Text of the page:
B15: The world's largest iceberg • Earth.com

B15: The world's largest iceberg

Dubbed B15, the iceberg was the world’s largest recorded iceberg since satellite monitoring (and accurate measurements) began. It measured over 11,000 square kilometers in size, which was larger than the island of Jamaica and slightly smaller than the U.S. state of Connecticut.

An iceberg is a large piece of freshwater ice that has broken off a glacier or an ice shelf and is floating freely in open (salt) water. Small bits of disintegrating icebergs are called “growlers” or “bergy bits”.

Much of an iceberg is below the surface which led to the expression “tip of the iceberg” to illustrate a small part of a larger unseen issue. Icebergs are considered a serious maritime hazard. The 1912 loss of the RMS Titanic led to the formation of the International Ice Patrol in 1914.B15: The world’s largest iceberg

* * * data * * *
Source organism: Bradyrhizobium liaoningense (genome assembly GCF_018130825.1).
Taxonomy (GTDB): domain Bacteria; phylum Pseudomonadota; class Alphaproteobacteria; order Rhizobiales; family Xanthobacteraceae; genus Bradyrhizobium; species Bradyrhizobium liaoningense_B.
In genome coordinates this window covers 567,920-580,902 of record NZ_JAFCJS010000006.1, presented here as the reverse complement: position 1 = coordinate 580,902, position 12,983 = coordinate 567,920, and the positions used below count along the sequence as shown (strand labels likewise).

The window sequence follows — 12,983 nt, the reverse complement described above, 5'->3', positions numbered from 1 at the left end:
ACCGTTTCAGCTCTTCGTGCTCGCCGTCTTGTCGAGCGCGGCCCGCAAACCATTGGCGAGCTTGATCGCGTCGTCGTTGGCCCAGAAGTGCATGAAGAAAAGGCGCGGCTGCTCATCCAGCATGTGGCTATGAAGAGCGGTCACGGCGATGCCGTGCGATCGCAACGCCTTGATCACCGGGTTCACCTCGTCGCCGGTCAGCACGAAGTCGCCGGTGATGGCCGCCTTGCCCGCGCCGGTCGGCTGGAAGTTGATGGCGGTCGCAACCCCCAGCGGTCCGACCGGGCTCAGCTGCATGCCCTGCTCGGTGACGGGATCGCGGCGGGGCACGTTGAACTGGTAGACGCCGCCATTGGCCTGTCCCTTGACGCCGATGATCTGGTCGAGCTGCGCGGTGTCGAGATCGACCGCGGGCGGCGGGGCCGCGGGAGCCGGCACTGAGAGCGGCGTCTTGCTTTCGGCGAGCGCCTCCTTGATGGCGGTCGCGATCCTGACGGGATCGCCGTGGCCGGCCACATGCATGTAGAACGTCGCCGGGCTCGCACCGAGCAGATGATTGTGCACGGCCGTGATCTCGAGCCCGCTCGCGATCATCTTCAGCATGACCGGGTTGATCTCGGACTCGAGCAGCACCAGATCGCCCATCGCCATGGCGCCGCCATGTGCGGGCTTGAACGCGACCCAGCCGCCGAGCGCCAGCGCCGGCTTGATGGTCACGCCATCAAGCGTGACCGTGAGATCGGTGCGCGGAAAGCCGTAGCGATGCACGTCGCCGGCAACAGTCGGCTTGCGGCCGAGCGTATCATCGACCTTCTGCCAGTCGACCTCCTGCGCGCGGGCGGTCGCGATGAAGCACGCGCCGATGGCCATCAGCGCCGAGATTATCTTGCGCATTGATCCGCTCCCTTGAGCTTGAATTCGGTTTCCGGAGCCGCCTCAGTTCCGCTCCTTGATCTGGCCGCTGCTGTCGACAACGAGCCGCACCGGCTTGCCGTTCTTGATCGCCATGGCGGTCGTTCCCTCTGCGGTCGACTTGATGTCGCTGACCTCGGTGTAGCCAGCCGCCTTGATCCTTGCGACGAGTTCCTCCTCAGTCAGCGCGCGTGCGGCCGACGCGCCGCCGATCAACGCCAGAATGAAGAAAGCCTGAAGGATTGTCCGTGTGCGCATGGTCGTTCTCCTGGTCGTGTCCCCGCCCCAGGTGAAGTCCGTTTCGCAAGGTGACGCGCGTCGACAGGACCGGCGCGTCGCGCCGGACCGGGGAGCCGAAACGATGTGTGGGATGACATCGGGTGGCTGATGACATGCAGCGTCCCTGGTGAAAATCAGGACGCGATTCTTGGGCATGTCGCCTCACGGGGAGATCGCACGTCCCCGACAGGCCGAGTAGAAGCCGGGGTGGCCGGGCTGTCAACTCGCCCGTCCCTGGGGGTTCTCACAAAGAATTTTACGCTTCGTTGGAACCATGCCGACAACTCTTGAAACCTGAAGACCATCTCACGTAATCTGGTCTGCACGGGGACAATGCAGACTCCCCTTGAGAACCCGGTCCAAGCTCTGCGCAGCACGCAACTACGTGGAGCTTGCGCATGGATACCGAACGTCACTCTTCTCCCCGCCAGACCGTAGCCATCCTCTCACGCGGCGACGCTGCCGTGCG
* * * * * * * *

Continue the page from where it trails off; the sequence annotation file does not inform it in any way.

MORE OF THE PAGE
Icebergs calved by glaciers that face the open sea, such as in Greenland, are irregular shaped piles. In Antarctica, ice shelves calve large tabular (table top) icebergs. The biggest iceberg ever recorded was Iceberg B-15A which split off the Ross Ice Shelf in Antarctica in 2000.Icebergs may reach a height of more than 100 metres (300 ft) above the sea surface, and have mass ranging from about 100,000 tonnes up to more than 10 million tonnes. Icebergs or pieces of floating ice smaller than 5 meters above the sea surface are classified as “bergy bits”; smaller than 1 meter — “growlers”. The largest known iceberg in the North Atlantic was 168 metres (551 ft) above sea level, reported by the USCG icebreaker Eastwind in 1958, making it the height of a 55-story building. These icebergs originate from the glaciers of western Greenland and may have interior temperatures of −15 to −20 °C (5 to −4 °F).

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